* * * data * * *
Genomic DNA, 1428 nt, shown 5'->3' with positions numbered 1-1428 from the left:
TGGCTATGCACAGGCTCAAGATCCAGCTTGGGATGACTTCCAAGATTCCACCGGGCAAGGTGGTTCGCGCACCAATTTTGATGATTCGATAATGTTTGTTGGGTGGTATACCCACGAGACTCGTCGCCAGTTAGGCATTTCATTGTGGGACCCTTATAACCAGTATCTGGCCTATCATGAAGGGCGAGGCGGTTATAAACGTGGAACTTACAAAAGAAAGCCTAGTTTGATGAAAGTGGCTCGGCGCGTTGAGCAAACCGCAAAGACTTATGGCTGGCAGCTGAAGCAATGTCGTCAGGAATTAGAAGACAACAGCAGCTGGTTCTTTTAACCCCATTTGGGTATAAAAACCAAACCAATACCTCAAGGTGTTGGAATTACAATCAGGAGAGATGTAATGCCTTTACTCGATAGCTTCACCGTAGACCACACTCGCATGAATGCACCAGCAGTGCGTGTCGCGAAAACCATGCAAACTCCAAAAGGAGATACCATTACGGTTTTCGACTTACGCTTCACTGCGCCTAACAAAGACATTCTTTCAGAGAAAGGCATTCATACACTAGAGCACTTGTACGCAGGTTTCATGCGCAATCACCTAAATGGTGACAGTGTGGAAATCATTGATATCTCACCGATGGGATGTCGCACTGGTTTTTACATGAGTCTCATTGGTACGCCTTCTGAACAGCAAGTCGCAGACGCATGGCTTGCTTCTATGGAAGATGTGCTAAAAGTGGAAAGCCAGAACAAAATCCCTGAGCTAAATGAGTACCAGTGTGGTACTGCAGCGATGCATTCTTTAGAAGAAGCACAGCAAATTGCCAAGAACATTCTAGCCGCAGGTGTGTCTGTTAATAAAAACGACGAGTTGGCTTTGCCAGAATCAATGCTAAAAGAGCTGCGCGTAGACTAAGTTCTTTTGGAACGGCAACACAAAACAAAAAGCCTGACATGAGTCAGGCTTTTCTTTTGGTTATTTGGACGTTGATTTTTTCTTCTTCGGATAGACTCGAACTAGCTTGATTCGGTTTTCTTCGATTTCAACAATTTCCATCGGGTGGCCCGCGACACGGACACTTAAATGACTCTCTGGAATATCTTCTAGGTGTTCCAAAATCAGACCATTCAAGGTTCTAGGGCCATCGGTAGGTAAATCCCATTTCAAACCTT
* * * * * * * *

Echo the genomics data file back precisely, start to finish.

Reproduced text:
Genomic DNA, 1428 nt, shown 5'->3' with positions numbered 1-1428 from the left:
TGGCTATGCACAGGCTCAAGATCCAGCTTGGGATGACTTCCAAGATTCCACCGGGCAAGGTGGTTCGCGCACCAATTTTGATGATTCGATAATGTTTGTTGGGTGGTATACCCACGAGACTCGTCGCCAGTTAGGCATTTCATTGTGGGACCCTTATAACCAGTATCTGGCCTATCATGAAGGGCGAGGCGGTTATAAACGTGGAACTTACAAAAGAAAGCCTAGTTTGATGAAAGTGGCTCGGCGCGTTGAGCAAACCGCAAAGACTTATGGCTGGCAGCTGAAGCAATGTCGTCAGGAATTAGAAGACAACAGCAGCTGGTTCTTTTAACCCCATTTGGGTATAAAAACCAAACCAATACCTCAAGGTGTTGGAATTACAATCAGGAGAGATGTAATGCCTTTACTCGATAGCTTCACCGTAGACCACACTCGCATGAATGCACCAGCAGTGCGTGTCGCGAAAACCATGCAAACTCCAAAAGGAGATACCATTACGGTTTTCGACTTACGCTTCACTGCGCCTAACAAAGACATTCTTTCAGAGAAAGGCATTCATACACTAGAGCACTTGTACGCAGGTTTCATGCGCAATCACCTAAATGGTGACAGTGTGGAAATCATTGATATCTCACCGATGGGATGTCGCACTGGTTTTTACATGAGTCTCATTGGTACGCCTTCTGAACAGCAAGTCGCAGACGCATGGCTTGCTTCTATGGAAGATGTGCTAAAAGTGGAAAGCCAGAACAAAATCCCTGAGCTAAATGAGTACCAGTGTGGTACTGCAGCGATGCATTCTTTAGAAGAAGCACAGCAAATTGCCAAGAACATTCTAGCCGCAGGTGTGTCTGTTAATAAAAACGACGAGTTGGCTTTGCCAGAATCAATGCTAAAAGAGCTGCGCGTAGACTAAGTTCTTTTGGAACGGCAACACAAAACAAAAAGCCTGACATGAGTCAGGCTTTTCTTTTGGTTATTTGGACGTTGATTTTTTCTTCTTCGGATAGACTCGAACTAGCTTGATTCGGTTTTCTTCGATTTCAACAATTTCCATCGGGTGGCCCGCGACACGGACACTTAAATGACTCTCTGGAATATCTTCTAGGTGTTCCAAAATCAGACCATTCAAGGTTCTAGGGCCATCGGTAGGTAAATCCCATTTCAAACCTT